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Where's the Floor for Commodities?
04/25/2013 8:30 am EST
The sharp slide in gold and other commodities has many wondering where they will eventually bottom. MoneyShow's Jim Jubak has some suggestions for how investors should act.
Right now, everyone would like to know where the floor is. The floor for the market as a whole, of course—where is the S&P going to stop?—but also for individual commodities.
So Brent, which was once the European standard for crude oil prices and now it’s sort of become the de facto international benchmark, is around $100 a barrel. People are saying well, at that point, does OPEC intervene? Does this represent the bottom? Is there some kind of floor being put in there?
In so many other places in the market, there is no floor. I mean, who knows how low gold can go? We’re at $1,350 or $1,370, down from $1,900. People are going, well, it could go down to $900, maybe $1,100, maybe $1,200...people don’t know.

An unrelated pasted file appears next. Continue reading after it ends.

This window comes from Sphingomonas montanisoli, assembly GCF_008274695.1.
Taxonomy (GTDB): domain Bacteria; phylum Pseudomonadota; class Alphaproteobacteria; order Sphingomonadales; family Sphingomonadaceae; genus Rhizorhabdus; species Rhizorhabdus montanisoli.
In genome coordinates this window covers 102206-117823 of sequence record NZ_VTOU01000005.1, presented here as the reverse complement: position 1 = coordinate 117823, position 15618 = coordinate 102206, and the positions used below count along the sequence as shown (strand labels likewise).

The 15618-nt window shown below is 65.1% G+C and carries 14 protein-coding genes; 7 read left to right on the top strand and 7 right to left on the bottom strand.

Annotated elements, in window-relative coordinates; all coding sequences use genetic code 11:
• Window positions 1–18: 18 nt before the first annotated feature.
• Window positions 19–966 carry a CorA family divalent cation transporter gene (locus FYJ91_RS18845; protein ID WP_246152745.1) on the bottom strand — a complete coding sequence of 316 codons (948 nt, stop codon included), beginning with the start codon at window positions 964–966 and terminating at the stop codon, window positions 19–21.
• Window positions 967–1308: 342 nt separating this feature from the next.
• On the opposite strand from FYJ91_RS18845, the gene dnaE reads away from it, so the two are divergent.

This "not knowingness," if you will, makes people reluctant to put money in. If you were certain that $100 is the floor for oil, you’d buy oil stocks or you’d buy oil—you’d invest at that point. But since you don’t know, and since you’re worried about not being able to know, it makes a certain reluctance.
It means that the likelihood is this market will overshoot the fundamentals, whatever the fundamentals are, and go down to a point where people say this is really, really too cheap to resist. Or until we get some kind of story that reverses these expectations.
Right now, pretty much no matter where you look people are looking for a floor, not finding it, and willing therefore to sit in cash because they really don’t know. Not so much that we’re going to see a huge, huge fall, but they’d really like to get the bottom, rather than 10% from the bottom. So people are sitting on the sidelines waiting to have some kind of inkling of where the floor might be.
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